Raymond Arnold

I've been a LessWrong organizer since 2011, with roughly equal focus on the cultural, practical and intellectual aspects of the community. My first project was creating the Secular Solstice and helping groups across the world run their own version of it. More recently I've been interested in improving my own epistemic standards and helping others to do so as well.

Raymond Arnold's Comments

Demons in Imperfect Search

Pedagogical note: something that feels like it's missing from the fable is a "realistic" sense of how demons get created and how they can manipulate the hill. 

Fortunately your subsequent real-world examples all have this, and, like, I did know what you meant. But it felt sort of arbitrary to have this combo of "Well, there's a very concrete, visceral example of the ball rolling downhill – I know what that means. But then there are some entities that can arbitrarily shape the hill. Why are the demons weak at the beginning and stronger the more you fold into demon space? What are the mechanics there?

It's not the worst thing, and I don't have any ideas to tighten it. Overall I do think the post did a good job of communicating the idea it was aiming at.

Realism about rationality

Which you could round off to "biologists don't need to know about evolution", in the sense that it is not the best use of their time.

The most obvious thing is understanding why overuse of antibiotics might weaken the effect of antibiotics.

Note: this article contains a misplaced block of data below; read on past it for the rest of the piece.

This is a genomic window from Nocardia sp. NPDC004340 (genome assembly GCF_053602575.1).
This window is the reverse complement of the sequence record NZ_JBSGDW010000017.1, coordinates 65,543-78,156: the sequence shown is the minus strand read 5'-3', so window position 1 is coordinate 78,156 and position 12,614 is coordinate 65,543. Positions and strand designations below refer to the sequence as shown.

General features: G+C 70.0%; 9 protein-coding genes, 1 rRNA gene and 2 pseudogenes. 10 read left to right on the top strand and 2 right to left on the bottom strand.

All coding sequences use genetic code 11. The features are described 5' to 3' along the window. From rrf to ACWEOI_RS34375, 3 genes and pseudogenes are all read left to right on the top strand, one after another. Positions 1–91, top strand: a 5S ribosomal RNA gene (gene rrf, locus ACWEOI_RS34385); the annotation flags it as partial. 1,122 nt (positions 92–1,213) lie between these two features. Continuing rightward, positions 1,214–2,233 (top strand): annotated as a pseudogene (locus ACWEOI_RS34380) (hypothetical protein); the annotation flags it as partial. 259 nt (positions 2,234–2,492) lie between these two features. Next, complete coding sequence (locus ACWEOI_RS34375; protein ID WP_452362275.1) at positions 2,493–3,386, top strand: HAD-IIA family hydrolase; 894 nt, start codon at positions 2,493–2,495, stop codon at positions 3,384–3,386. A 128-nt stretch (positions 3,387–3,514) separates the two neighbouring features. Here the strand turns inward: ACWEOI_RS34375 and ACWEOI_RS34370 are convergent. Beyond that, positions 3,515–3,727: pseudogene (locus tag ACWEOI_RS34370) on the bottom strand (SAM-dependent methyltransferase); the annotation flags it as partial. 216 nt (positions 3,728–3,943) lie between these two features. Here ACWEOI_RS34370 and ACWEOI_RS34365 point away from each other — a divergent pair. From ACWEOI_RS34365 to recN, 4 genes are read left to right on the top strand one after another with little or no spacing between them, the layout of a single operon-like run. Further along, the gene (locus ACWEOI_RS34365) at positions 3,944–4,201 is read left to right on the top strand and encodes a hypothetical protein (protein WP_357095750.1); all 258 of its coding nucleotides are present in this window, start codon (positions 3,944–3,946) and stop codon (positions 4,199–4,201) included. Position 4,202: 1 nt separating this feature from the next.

Realism about rationality

I guess the main thing I want is an actual tally on "how many people definitively found this post to represent their crux", vs "how many people think that this represented other people's cruxes"

Realism about rationality

Hmm, I am interested in some debate between you and Daniel Filan (just naming someone who seemed to describe himself as endorsing rationality realism as a crux, although I'm not sure he qualifies as a "miri person")

The Rocket Alignment Problem

I just wanted to flag that this post hasn't been reviewed yet, despite being one of the most nominated posts. (And mosts of the nominations here are quite short).

The most obvious sort of review that'd be good to see is from people who were in this post's target demographic (i.e. people who hadn't understood or been unpersuaded about what sort of problem MIRI is trying to solve), about whether this post actually helped them understand that. 

I'd also be interested in reviews that grapple a bit more with "how well exactly does this metaphor hold up?", although I'm not sure how to go about that.

Robustness to Scale

At the time I began writing this previous comment, I felt like I hadn't directly gotten that much use of this post. But then after reflecting a bit about Beyond Astronomical Waste I realized this had actually been a fairly important concept in some of my other thinking.

Beyond Astronomical Waste

I think that at the time this post came out, I didn't have the mental scaffolding necessary to really engage with it – I thought of this question as maybe important, but sort of "above my paygrade", something better left to other people who would have the resources to engage more seriously with it.

But, over the past couple years, the concepts here have formed an important component of my understanding of robust agency. Much of this came from private in-person conversations, but this post is the best writeup of the concept I'm currently aware of.